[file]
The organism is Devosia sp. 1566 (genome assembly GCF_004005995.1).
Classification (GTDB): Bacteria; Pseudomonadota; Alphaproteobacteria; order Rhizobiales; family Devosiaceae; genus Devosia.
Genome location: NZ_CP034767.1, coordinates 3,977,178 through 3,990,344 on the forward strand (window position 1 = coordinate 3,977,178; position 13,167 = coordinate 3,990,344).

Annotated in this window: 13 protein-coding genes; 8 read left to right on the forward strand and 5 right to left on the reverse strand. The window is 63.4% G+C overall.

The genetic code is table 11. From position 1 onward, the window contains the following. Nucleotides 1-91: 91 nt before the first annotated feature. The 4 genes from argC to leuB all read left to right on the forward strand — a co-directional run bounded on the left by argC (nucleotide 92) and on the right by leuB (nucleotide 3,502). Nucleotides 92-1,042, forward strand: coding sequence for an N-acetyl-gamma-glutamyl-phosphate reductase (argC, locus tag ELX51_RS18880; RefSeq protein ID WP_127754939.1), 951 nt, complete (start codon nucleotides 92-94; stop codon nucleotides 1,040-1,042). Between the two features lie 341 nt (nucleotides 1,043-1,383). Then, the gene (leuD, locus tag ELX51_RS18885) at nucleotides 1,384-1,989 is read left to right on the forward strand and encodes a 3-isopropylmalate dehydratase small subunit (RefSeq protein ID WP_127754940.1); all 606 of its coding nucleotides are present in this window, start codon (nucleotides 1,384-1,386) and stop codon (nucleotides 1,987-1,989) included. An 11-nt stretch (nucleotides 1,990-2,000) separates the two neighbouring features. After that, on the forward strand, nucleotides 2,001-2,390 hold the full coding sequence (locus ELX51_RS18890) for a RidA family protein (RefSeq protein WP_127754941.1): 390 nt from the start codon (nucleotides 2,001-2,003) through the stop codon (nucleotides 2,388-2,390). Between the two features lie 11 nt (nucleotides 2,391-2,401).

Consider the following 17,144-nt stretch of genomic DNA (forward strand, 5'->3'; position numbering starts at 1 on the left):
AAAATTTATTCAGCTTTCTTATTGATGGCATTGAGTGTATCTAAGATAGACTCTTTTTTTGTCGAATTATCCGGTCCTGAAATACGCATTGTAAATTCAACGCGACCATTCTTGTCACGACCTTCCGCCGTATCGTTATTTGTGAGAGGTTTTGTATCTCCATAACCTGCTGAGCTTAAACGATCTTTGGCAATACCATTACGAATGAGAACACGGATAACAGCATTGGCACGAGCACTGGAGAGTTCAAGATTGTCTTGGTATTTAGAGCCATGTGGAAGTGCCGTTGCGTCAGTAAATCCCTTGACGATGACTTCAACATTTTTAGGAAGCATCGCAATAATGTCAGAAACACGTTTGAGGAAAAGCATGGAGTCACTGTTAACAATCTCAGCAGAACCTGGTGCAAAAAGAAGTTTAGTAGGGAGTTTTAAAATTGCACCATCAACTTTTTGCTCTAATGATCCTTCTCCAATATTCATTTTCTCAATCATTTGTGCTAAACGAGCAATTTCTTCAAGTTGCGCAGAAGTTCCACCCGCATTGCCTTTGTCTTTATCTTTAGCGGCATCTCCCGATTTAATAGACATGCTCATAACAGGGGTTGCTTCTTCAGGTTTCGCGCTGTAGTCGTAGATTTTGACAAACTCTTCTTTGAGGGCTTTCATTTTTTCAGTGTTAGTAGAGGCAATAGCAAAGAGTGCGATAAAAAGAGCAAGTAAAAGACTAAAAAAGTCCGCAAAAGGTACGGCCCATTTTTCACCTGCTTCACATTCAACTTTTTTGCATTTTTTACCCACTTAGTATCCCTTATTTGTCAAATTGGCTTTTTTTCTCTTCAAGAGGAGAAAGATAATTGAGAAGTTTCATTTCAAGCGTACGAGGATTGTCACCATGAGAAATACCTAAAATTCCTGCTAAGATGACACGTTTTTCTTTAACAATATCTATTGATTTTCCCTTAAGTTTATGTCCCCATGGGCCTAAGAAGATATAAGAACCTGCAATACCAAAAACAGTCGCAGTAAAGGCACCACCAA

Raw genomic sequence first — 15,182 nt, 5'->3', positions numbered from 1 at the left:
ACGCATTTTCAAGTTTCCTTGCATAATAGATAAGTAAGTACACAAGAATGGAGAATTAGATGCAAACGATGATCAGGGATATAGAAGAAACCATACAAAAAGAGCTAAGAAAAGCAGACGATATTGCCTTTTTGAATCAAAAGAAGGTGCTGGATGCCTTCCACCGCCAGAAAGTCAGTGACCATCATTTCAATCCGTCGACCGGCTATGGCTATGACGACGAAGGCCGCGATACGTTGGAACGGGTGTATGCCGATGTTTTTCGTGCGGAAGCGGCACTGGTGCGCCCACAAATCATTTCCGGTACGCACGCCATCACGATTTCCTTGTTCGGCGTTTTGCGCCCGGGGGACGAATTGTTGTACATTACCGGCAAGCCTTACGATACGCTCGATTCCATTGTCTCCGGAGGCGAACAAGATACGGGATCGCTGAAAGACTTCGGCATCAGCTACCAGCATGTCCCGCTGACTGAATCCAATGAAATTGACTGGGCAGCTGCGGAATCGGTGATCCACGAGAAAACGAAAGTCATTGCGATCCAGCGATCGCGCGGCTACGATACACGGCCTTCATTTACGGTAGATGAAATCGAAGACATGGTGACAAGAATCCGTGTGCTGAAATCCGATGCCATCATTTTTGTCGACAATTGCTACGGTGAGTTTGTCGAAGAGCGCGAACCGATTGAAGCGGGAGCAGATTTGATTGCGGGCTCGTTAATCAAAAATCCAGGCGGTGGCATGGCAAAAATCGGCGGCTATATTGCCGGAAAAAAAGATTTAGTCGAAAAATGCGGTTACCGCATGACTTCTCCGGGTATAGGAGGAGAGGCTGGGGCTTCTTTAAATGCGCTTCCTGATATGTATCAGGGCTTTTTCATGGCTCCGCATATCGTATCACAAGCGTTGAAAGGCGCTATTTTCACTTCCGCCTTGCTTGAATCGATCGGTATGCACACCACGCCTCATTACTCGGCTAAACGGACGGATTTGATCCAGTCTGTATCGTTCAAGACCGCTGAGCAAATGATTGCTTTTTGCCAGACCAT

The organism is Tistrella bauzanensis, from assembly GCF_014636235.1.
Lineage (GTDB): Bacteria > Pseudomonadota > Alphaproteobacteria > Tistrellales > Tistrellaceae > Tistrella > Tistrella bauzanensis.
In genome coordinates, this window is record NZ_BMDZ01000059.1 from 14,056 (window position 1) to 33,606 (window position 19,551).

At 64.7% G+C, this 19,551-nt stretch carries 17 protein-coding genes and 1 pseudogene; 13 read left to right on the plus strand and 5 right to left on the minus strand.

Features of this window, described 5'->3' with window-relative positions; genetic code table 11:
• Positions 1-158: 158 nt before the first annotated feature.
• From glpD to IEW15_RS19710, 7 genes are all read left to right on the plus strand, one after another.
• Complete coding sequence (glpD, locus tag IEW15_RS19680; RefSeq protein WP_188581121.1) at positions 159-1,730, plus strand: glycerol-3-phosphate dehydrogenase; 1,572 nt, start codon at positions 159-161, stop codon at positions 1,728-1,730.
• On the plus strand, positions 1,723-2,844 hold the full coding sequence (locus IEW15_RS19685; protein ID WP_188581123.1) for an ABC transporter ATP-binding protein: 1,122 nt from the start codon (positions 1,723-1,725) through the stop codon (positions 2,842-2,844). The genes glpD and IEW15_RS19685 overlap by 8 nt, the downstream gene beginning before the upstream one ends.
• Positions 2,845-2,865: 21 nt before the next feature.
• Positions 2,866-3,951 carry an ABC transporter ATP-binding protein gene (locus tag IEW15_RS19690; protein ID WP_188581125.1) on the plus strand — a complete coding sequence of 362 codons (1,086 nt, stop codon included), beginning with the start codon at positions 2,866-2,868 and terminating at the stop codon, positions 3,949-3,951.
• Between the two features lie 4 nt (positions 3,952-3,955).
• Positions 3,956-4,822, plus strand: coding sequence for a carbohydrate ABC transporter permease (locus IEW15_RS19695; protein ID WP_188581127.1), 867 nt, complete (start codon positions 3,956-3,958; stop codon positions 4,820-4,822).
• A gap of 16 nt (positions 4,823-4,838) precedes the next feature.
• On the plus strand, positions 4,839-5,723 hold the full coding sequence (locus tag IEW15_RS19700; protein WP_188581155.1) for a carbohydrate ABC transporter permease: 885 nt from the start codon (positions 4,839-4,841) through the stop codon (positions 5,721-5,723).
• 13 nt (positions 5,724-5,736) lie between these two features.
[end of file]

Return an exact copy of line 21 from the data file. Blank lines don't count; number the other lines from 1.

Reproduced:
• Between the two features lie 4 nt (positions 3,952-3,955).